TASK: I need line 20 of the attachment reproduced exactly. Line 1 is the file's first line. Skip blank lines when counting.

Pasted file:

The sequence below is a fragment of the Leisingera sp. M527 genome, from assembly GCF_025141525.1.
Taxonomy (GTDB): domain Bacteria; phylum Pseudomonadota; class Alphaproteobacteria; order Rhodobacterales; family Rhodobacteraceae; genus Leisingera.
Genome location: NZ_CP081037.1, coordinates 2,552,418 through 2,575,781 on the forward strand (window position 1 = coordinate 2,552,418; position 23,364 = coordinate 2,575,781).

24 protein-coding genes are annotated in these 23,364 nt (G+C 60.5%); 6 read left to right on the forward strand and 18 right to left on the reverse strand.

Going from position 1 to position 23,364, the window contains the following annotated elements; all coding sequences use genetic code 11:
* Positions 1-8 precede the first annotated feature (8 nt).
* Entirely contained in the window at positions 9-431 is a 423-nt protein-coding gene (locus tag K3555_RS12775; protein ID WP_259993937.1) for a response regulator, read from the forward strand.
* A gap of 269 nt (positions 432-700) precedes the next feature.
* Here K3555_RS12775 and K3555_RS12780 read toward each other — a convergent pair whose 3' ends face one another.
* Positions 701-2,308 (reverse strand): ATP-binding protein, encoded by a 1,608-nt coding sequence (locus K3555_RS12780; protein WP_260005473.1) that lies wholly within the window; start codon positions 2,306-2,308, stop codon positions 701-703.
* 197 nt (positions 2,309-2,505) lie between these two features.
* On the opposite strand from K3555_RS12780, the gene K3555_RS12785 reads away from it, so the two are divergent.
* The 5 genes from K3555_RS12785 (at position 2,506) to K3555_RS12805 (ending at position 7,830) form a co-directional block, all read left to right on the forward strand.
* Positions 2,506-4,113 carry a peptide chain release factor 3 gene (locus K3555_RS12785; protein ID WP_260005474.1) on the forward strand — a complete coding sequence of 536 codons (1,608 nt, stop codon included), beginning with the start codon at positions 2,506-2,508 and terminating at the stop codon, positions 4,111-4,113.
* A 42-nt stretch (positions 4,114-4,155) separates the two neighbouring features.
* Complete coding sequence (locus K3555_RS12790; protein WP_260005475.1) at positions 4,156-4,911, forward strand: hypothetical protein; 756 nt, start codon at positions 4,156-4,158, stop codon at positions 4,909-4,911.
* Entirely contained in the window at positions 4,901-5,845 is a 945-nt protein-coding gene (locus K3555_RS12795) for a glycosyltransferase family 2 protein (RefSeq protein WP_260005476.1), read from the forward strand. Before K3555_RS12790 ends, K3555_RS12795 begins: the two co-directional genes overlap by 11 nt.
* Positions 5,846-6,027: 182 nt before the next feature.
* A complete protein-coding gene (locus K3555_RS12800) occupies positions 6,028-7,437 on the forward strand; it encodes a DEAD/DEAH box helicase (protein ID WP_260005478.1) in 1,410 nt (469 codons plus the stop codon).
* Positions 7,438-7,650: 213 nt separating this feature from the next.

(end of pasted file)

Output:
* Positions 7,438-7,650: 213 nt separating this feature from the next.